To close up the coupler distance, I've found that the best option is to use the rigid Unimates with the screw pad. I cut off the shank and use the shorter of the two mounting positions, and this works quite well.
So there's my first impressions. I stand by my prediction that Kato is doomed to second place in the F-unit wars.
Here's an easy way to Tune up Your old Kato F units to prevent stalling
I did the B unit myself, painting it in the basic black speedlettering scheme, again using decals I made myself to get the proper lettering size. I added stainless grills, and modified the skirting around the fuel tank. I only painted the factory cast on grabs on this one. So far I haven't heard from the State Police about this being a violation, so they'll stay that way until I get around to shaving them off and adding wire grabs.
As with the Intermountain engines, I mounted a Unimate dummy coupler on the forward end of the B unit, and installed a working Micro Trains coupler at the rear. There is no problem with coupling distance on these, as Kato utilizes truck mounts for the couplers, other than the front pilot of the A.
Performance - This was one of the premium mechanisms of its day, and it's still very good. The main problem to overcome is a very fast gearing, which I did by stepping down the speed with DCC. The only other issue is the problem that besets all Kato mechanisms of this vintage, and that's occasional spotty pick up. There are no bronze strips, only the weight of the cast alloy frame resting on the cast alloy trucks. This causes intermittent contact if your track's a little rough. Other than those two items, the engines run very smoothly, and very quietly.
DCC Installation- I used DZ-125 decoders, which I hardwired to the motor. I used the factory light board to make contact with the frame for track pick up, as there's really no other practical way to attach wires for that purpose. In the B unit, I used the open area under the front to stowe the decoder, on the A, I had to mill out the back of the frame at the top to make room. Both installations were relatively easy.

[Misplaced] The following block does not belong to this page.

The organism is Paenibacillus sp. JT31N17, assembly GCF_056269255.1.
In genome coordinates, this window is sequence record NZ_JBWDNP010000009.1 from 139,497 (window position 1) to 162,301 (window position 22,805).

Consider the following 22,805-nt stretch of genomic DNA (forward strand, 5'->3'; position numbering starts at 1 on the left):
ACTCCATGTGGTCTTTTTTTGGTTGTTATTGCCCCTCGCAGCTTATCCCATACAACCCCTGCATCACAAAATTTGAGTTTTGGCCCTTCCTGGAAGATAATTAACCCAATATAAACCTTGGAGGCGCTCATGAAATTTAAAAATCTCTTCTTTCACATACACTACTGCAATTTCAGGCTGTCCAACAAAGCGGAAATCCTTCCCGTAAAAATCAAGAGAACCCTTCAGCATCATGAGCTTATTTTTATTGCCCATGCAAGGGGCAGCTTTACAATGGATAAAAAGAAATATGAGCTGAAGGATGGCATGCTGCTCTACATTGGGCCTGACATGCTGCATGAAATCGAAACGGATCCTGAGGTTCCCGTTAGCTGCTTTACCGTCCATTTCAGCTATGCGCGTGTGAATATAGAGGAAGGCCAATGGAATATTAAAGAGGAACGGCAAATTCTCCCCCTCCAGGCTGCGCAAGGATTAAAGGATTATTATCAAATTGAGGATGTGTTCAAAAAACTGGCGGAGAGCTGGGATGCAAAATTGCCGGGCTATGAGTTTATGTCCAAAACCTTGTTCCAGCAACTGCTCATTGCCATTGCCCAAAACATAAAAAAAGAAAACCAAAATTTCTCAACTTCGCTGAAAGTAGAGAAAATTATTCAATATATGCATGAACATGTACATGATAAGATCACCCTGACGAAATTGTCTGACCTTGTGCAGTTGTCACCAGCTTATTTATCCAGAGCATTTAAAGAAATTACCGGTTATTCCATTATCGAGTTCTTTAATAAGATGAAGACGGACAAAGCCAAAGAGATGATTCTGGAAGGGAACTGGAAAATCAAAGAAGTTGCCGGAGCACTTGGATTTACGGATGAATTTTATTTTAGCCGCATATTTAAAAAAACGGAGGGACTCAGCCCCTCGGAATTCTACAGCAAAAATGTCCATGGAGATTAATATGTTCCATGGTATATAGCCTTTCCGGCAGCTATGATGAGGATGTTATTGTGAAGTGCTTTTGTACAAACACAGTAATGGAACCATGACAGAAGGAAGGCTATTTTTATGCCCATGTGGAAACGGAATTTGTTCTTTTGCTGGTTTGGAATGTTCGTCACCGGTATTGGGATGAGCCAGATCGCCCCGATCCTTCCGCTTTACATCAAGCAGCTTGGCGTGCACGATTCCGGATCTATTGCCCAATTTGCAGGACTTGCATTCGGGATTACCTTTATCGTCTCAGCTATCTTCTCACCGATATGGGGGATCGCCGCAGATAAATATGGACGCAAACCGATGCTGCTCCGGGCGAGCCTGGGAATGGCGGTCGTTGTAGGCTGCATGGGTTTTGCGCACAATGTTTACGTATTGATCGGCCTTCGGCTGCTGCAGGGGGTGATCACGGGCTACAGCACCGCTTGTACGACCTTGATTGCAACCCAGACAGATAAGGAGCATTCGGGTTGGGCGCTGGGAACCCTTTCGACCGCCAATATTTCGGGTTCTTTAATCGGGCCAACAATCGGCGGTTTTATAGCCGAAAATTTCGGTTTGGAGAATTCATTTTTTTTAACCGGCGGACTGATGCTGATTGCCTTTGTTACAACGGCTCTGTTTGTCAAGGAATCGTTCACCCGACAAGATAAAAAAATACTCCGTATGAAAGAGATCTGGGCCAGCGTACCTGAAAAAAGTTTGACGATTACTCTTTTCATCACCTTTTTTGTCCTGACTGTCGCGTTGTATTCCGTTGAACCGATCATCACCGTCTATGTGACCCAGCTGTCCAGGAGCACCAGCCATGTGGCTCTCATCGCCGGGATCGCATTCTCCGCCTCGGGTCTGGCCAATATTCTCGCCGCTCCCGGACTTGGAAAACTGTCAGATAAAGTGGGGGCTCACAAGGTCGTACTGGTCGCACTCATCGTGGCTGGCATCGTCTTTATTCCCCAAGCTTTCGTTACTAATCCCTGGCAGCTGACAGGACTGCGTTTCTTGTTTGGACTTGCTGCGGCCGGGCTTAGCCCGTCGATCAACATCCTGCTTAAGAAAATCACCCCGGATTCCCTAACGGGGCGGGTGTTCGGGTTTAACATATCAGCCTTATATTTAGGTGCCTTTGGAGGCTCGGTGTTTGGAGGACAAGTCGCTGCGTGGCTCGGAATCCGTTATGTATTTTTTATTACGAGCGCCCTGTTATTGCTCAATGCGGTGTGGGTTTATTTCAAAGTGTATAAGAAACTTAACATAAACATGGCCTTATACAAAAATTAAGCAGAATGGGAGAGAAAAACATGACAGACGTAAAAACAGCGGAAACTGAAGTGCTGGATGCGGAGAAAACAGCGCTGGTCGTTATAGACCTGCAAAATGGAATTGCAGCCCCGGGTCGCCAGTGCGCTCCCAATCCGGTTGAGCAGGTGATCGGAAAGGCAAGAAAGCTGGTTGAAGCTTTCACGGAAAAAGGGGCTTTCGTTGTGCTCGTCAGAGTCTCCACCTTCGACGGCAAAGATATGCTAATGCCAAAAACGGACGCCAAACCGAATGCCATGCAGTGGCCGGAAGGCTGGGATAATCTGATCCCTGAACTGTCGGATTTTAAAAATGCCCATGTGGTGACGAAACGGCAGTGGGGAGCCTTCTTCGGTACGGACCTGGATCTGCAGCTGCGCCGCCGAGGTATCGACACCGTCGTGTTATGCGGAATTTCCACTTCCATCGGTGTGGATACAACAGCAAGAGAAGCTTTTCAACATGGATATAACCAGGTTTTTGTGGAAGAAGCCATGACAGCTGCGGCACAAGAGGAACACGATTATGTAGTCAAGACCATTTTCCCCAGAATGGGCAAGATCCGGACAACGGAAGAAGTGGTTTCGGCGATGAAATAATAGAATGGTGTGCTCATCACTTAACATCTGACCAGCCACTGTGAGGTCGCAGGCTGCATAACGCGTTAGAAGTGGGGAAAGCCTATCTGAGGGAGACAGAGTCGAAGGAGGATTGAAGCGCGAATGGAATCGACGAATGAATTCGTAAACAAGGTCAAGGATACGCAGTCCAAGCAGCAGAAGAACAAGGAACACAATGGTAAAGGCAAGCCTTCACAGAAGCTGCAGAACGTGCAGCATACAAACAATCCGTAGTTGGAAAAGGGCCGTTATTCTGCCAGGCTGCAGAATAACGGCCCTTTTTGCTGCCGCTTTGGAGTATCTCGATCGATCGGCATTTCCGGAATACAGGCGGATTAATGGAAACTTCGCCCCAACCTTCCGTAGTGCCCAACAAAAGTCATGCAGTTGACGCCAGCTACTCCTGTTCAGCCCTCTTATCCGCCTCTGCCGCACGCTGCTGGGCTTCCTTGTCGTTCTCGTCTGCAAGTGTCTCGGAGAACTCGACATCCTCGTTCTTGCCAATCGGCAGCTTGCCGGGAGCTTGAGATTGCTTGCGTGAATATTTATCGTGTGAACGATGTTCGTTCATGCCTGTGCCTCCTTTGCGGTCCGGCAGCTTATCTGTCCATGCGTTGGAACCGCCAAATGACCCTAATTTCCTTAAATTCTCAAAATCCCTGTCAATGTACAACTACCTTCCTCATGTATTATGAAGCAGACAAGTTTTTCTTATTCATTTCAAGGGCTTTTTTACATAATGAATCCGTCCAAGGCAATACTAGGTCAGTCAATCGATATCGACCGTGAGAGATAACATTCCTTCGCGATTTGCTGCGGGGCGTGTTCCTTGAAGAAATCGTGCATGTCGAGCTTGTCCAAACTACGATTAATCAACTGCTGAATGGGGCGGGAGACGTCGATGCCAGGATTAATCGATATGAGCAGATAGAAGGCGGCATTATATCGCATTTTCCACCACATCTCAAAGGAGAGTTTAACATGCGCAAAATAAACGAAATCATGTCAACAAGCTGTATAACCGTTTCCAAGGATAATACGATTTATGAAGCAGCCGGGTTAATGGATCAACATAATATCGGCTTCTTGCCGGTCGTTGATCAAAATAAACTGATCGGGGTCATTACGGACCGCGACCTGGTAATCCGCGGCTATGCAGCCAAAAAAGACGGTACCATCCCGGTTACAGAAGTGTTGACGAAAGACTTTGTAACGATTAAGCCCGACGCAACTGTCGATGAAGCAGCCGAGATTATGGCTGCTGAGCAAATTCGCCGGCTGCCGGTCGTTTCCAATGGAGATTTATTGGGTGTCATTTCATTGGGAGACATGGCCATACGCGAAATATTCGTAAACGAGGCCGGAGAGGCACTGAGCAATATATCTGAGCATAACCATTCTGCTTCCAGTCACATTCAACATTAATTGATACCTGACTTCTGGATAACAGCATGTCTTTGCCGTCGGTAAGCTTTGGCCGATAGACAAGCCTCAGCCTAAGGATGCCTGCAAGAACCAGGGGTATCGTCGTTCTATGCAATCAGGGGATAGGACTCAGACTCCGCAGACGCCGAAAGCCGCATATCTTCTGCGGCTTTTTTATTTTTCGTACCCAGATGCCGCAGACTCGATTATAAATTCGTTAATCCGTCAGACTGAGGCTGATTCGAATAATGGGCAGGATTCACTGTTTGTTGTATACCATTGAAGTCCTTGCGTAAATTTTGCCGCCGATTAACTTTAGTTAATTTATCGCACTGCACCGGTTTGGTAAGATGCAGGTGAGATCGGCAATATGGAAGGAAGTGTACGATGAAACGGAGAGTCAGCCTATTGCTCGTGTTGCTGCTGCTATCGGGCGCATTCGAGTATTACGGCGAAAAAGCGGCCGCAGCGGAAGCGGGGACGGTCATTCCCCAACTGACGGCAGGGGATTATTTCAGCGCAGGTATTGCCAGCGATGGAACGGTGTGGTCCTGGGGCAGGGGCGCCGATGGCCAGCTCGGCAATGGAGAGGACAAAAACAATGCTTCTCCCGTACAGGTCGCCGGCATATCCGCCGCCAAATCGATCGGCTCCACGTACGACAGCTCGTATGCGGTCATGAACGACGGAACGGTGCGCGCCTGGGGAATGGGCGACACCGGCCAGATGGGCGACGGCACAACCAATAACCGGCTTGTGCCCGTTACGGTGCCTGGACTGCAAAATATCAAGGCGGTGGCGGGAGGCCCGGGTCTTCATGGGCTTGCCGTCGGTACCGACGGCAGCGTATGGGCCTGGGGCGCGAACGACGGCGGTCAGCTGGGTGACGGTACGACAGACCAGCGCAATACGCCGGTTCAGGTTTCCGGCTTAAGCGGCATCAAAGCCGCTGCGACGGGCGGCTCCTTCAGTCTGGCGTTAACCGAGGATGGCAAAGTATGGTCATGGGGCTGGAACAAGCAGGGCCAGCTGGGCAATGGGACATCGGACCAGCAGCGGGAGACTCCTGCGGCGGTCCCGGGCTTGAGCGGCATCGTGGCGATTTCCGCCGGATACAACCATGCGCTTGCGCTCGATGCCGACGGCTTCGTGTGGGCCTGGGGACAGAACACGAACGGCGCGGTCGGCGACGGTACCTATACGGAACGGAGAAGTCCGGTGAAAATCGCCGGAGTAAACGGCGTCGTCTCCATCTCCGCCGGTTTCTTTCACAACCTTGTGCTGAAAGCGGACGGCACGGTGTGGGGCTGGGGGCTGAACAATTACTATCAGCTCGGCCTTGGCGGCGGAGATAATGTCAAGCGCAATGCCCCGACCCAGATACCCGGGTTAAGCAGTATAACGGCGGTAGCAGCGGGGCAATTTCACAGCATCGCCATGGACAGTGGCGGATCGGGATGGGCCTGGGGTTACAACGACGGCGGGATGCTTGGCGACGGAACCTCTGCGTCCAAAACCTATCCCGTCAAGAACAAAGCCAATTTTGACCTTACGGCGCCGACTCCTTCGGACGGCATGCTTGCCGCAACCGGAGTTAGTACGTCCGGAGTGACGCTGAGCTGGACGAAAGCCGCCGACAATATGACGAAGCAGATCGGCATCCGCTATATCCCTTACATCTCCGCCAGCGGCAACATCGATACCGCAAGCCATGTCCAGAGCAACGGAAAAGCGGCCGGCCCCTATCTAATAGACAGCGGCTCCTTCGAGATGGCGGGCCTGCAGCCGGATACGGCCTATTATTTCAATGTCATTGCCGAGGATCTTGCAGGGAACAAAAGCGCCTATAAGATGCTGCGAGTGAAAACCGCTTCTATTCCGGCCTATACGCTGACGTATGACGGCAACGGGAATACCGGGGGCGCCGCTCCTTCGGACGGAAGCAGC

I added a warm white LED to improve the appearance of the headlight, and wired it to function directionally. All in all, these are solid locomotives, and they'll pull a long train all day. The renovation was well worth the effort.
With the advent of Intermountain's F-7 model in 2006, I promptly retired all of my Bachmann Plus and Spectrum models and sold them off. Some were custom painted and detailed, some were the factory Circus scheme with details added or numbers changed, but I had trouble converting them to DCC, so out the door they went.
Paint and Detailing
This view of WM 235 is pretty typical of the modifications I made to my Bachmann F units. I added brass wire grab irons at the side ladders, put 5-chime horns on top of the cab, and added paint and lettering.
The base coat on all my WM black diesels is a simple gloss black spray paint (yes, from a can... I hate cleaning airbrushes!) This goes over a primer to assure good coverage. Once that sets, I applied decals.
Unfortunately, the correct markings for a WM speedlettered F have never been available. I used the winged nose herald from an ancient set of Northeast Decals, which is a little too "plump" and a little too orange for my tastes.
The side lettering is the 12" herald from the MicroScale set, which is appropriate for RS-3's and switchers, but too small to represent the 14" lettering used on the F's. I made the compromise of just using the wrong size lettering on all of the engines, so at least they matched.
Purists will forgive me that #57 is modeled as a Phase II F-7, not the Phase I which was the prototype. The lashup looked pretty good together, and once they ran in for awhile, they were relatively smooth runners. The Bachmann drive tends to draw a lot of juice, which caused several decoders to fail, leading to their retirement from the layout.
#234 is in the Bachmann Plus factory painted "Circus" scheme, although I touched up the nose to correct some problems. The numberboards were painted white, and the red band below the WM herald was widened. Grabs and horns were also applied as per the other Bachmann engines.
All of the Bachmann engines have been retired and sold.